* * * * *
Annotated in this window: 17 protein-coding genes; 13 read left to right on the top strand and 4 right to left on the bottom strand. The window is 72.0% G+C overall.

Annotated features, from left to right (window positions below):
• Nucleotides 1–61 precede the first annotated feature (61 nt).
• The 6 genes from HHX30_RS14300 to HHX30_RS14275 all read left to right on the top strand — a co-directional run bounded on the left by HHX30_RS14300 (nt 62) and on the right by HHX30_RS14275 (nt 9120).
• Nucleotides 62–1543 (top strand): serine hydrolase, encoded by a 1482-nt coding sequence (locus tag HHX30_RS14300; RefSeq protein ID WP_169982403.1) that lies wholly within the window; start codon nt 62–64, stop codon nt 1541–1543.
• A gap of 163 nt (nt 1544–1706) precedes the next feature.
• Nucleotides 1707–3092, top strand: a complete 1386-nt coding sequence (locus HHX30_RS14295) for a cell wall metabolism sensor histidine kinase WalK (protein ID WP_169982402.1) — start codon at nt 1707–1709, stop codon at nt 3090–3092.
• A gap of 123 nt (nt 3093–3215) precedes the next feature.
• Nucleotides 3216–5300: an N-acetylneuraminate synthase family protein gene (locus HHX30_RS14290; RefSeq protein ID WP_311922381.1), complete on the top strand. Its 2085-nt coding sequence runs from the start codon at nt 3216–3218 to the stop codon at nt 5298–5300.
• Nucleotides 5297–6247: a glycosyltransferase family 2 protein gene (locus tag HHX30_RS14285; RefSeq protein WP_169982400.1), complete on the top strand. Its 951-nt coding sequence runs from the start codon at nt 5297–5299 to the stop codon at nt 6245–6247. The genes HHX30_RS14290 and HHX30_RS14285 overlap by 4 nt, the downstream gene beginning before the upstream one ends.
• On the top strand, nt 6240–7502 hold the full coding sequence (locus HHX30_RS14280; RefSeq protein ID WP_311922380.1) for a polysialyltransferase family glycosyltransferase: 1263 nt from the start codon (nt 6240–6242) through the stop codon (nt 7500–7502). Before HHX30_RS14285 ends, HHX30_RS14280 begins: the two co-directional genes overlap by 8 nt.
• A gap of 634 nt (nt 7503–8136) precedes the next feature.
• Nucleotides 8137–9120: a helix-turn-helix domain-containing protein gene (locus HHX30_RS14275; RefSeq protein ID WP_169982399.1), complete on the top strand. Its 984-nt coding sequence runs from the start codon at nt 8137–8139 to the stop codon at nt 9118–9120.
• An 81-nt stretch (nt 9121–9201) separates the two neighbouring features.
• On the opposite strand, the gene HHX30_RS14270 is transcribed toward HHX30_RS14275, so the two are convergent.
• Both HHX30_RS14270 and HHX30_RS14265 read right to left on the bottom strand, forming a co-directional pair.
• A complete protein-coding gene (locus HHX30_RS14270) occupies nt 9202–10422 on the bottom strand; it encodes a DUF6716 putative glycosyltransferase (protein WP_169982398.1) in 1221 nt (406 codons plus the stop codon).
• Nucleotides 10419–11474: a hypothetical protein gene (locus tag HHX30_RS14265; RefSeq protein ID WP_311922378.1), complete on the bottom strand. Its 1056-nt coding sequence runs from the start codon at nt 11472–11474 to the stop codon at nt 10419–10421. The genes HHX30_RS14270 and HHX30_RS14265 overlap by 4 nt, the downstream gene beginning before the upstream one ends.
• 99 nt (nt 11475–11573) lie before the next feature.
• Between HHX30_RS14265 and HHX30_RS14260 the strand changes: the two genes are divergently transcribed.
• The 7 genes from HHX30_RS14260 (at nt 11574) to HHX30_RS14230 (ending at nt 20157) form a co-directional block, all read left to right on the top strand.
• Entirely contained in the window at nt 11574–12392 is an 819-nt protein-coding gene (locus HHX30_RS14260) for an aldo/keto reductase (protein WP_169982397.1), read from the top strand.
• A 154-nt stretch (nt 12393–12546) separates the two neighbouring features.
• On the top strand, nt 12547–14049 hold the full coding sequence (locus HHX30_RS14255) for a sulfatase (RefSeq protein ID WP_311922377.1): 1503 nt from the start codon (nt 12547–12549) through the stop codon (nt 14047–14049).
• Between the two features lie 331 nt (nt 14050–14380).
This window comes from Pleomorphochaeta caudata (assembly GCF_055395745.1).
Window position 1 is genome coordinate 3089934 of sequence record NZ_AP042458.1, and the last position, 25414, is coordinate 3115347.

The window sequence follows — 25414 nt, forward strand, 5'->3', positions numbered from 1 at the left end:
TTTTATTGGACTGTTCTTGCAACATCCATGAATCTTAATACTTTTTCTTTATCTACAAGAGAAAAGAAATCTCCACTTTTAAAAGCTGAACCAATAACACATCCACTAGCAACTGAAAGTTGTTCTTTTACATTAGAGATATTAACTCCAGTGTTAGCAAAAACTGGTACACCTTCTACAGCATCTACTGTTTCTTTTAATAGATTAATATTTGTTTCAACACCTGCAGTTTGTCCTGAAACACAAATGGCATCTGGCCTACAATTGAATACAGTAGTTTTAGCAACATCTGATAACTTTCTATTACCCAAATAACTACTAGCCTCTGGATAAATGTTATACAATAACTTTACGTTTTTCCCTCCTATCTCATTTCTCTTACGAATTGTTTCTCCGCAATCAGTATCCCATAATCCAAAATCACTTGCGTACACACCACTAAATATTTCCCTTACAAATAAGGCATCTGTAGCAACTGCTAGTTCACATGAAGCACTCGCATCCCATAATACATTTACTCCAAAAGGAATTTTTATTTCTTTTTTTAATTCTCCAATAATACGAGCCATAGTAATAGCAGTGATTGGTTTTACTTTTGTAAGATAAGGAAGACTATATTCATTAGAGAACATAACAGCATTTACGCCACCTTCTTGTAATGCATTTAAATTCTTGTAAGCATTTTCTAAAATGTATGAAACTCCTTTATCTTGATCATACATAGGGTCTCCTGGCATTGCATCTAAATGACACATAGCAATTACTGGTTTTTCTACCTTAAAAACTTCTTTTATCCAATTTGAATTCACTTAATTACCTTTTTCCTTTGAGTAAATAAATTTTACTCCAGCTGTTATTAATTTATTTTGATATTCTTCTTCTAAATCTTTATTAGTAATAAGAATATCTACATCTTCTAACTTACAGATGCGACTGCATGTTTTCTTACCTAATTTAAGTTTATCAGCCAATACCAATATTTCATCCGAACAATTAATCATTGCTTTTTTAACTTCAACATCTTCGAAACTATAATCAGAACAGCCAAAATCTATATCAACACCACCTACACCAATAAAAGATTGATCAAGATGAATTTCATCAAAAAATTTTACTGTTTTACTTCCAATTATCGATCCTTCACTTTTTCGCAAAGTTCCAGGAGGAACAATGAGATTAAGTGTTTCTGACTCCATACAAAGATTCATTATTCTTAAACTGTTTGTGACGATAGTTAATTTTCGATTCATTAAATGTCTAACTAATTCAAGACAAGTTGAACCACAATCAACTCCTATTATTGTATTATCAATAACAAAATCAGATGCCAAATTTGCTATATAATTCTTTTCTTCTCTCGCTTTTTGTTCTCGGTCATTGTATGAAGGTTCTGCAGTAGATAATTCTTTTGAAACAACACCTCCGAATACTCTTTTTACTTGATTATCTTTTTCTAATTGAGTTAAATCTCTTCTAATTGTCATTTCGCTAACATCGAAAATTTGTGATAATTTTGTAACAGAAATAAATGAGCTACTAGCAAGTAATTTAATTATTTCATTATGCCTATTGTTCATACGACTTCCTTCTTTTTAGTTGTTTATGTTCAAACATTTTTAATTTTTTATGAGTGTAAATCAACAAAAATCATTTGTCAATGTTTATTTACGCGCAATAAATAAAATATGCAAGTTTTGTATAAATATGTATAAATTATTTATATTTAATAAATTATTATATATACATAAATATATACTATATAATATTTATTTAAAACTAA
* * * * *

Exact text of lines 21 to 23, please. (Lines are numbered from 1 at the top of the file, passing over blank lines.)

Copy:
• The 7 genes from HHX30_RS14260 (at nt 11574) to HHX30_RS14230 (ending at nt 20157) form a co-directional block, all read left to right on the top strand.
• Entirely contained in the window at nt 11574–12392 is an 819-nt protein-coding gene (locus HHX30_RS14260) for an aldo/keto reductase (protein WP_169982397.1), read from the top strand.
• A 154-nt stretch (nt 12393–12546) separates the two neighbouring features.